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22 Black Birds in Ohio

black birds in ohio
Pied-billed Grebe in Licking, Ohio: Photo by Brad Imhoff


From sweeping Lake Erie wetlands to the forests of the Appalachians, Ohio provides prime habitat for a variety of bird species exhibiting sharp black plumage. Ranging in size from tiny songbirds to large waterfowl and raptors, these dark-feathered birds fill diverse niches in Ohio’s ecosystems. Let’s explore some of the most notable black birds to observe across the Buckeye State.

American Black Duck (Anas rubripes)

  • Features: Stocky, medium-sized dabbling duck with blackish-brown plumage. Male has yellow eyes while female’s are brown. Lightly streaked breast and pale underwings. Loud quacking calls. 
  • Locations: Found year-round in Ohio’s wooded wetlands and beaver ponds. Population declining due to habitat loss. 
  • Fun Fact: Male whistles a “hee-haaa” call to attract mates during courtship. Female has low nest success due to egg predation.

Ring-necked Duck (Aythya collaris

  • Features: Medium diving duck with rounded head. Male has glossy black head, breast and back with thin white vertical shoulder lines. Gray sides and belly. Female is gray-brown with darker back. 
  • Locations: Common on Ohio lakes, rivers and marshes during migration and winter. Summers to the north.
  • Fun Fact: Named for male’s subtle purple ring on black neck, only visible at close range. Male throws head back during courtship display.

Greater Scaup (Aythya marila)

  • Features: Stocky diving duck with peaked head profile. Male has glossy greenish-black head, breast and back. White flank stripe visible during flight. Female is dark brown. 
  • Locations: Winters on Lake Erie and inland lakes and reservoirs across Ohio. Breeds on the tundra. 
  • Fun Fact: Will readily dive and feed underwater. Their lined nest is on the ground near water concealed in dense vegetation. 

Lesser Scaup (Aythya affinis

  • Features: Small diving duck with rounded head and peaked rear crown. Male has purple-glossed black head, breast and back. White flanks. Female is dark brown with pale band at base of bill.
  • Locations: Widespread migrant across Ohio. Winters along the Atlantic and Gulf coasts. Breeds across the tundra.
  • Fun Fact: During courtship, males make a “kwhee-oooo” call and hold head erect with neck stretched upward.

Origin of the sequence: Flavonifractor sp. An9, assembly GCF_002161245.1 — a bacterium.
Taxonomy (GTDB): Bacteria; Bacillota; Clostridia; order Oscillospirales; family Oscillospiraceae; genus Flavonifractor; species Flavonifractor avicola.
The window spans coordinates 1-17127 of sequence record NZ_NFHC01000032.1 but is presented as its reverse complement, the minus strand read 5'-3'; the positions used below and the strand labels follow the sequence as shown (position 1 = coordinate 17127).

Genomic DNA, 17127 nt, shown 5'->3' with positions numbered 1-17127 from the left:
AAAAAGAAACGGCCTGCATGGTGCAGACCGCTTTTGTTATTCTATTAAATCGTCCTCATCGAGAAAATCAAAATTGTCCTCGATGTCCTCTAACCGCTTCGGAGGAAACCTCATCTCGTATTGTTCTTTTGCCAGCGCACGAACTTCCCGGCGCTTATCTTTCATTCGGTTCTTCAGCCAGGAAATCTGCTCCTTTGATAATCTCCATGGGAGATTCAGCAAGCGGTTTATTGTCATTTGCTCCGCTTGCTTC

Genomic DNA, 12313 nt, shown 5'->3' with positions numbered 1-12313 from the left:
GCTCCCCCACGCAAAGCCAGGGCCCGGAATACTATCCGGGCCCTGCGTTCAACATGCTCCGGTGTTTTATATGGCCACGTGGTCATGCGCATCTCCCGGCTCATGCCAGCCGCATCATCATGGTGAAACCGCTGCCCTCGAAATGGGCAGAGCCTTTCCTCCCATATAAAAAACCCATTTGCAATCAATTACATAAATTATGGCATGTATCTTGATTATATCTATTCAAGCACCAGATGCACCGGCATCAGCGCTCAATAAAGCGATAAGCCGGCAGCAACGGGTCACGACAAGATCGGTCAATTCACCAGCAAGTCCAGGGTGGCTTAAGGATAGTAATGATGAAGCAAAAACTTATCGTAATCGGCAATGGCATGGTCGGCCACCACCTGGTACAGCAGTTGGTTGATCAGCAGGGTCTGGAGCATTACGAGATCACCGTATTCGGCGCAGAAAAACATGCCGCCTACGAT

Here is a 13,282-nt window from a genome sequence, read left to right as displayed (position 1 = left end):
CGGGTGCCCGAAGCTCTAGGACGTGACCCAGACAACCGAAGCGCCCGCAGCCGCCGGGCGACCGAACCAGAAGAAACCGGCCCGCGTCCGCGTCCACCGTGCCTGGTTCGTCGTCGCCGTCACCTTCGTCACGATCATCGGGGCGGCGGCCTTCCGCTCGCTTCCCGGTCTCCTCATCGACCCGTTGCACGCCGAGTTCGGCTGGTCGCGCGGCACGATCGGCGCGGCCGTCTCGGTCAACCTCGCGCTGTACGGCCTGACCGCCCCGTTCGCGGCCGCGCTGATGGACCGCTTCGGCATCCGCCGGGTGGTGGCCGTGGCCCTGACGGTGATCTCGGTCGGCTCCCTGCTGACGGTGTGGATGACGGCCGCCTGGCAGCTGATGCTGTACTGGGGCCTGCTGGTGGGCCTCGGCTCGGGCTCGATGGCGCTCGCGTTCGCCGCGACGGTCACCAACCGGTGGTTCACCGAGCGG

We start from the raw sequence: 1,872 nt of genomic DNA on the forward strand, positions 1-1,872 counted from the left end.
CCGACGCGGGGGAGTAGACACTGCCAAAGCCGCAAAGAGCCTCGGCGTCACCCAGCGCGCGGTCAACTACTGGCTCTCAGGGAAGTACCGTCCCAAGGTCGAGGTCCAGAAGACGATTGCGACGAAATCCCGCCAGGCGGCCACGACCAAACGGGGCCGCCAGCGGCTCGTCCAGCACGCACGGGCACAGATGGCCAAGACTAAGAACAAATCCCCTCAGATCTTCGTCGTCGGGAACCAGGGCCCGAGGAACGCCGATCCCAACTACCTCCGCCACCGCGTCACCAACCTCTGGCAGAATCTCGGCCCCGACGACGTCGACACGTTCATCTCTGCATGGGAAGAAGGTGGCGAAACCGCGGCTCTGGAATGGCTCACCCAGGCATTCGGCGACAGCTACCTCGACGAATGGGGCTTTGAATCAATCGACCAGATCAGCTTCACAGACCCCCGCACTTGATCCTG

Surf Scoter (Melanitta perspicillata)

  • Features: Stocky seaduck with bulky two-toned bill. Male is entirely black with white patches on forehead and nape. Female is dark brown. 
  • Locations: Winters in sizable flocks on Lake Erie. Seen during migrations offshore. Breeds in the far north.
  • Fun Fact: Eats mollusks and other aquatic invertebrates during winter. Female returns to same breeding lakes and rivers each year. 

White-winged Scoter (Melanitta deglandi)

  • Features: Male is all black with prominent white secondary feathers visible in flight. Orange and black knobbed bill. Female uniform brown.
  • Locations: Winters widely on Lake Erie and across Ohio. Huge spring flocks visible during migrations.
  • Fun Fact: Adult males make a shrill piercing call during courtship rituals. Nest is on the ground near water.

Wild Turkey (Meleagris gallopavo)

  • Features: Large, long-legged bird with iridescent blackish body plumage. Males have bright red, white and blue colored bare heads. Prominent fleshy wattles on throat. 
  • Locations: Found in woodlands across most of Ohio after reintroductions. Does well in mixed open forests.  
  • Fun Fact: Roosts in trees at night but nests on the ground. Poults can walk and fly short distances soon after hatching. 

Pied-billed Grebe (Podilymbus podiceps

  • Features: Stocky waterbird with chunky white bill with dark band. Drab brown plumage. Inconspicuous aside from loud ringing calls.
  • Locations: Found year-round on Ohio lakes, ponds and wetlands. Solitary nester seeking dense emergent vegetation. 
  • Fun Fact: Dives frequently when disturbed. Courting pairs perform elaborate displays of head shaking and bobbing. 

Chimney Swift (Chaetura pelagica)

  • Features: Cigar-shaped silhouette with sooty gray-brown plumage. Stiff, long wings with curved primary feathers. Chattering and twittering calls.
  • Locations: Summer resident across Ohio, nesting and roosting communally in chimneys and structures. Winters in South America.
  • Fun Fact: Forages exclusively aerially, catching flying insects. Roosts vertically on walls inside chimneys and hollow trees. 

American Coot (Fulica americana)

  • Features: Plump dark gray-black rail with white bill and frontal shield. Red eyes. Often squabbles over territory. Calls include sharp “kerk” notes.
  • Locations: Found year-round on Ohio’s lakes, rivers and ponds. Nests in dense emergent vegetation. 
  • Fun Fact: The toes have wide lobes for swimming and walking on floating vegetation. Feeds by digging in mud for plants and animals.

Double-crested Cormorant (Phalacrocorax auritus

  • Features: Large waterbird with black plumage. Breeding adults have noticeable double head tufts. Hooked bill. Swift flier low over water. 
  • Locations: Nests colonially in trees along Lake Erie. Also found year-round on inland lakes and rivers. 
  • Fun Fact: Catches fish by swimming underwater and pursuit diving. Often seen perched with wings spread to dry.

Black Vulture (Coragyps atratus)

  • Features: Large soaring bird with all black plumage and featherless gray head and neck. Short tail has white bases underside. 
  • Locations: Increasing summer and year-round resident across Ohio. Roosts communally in trees. 
  • Fun Fact: Scavenger that finds carrion by sight rather than smell. Will gather in large numbers at carcasses.

Turkey Vulture (Cathartes aura)

  • Features: Very large soaring bird with dark brown plumage and featherless red head. In flight, silver wing linings are visible. Juveniles have gray heads.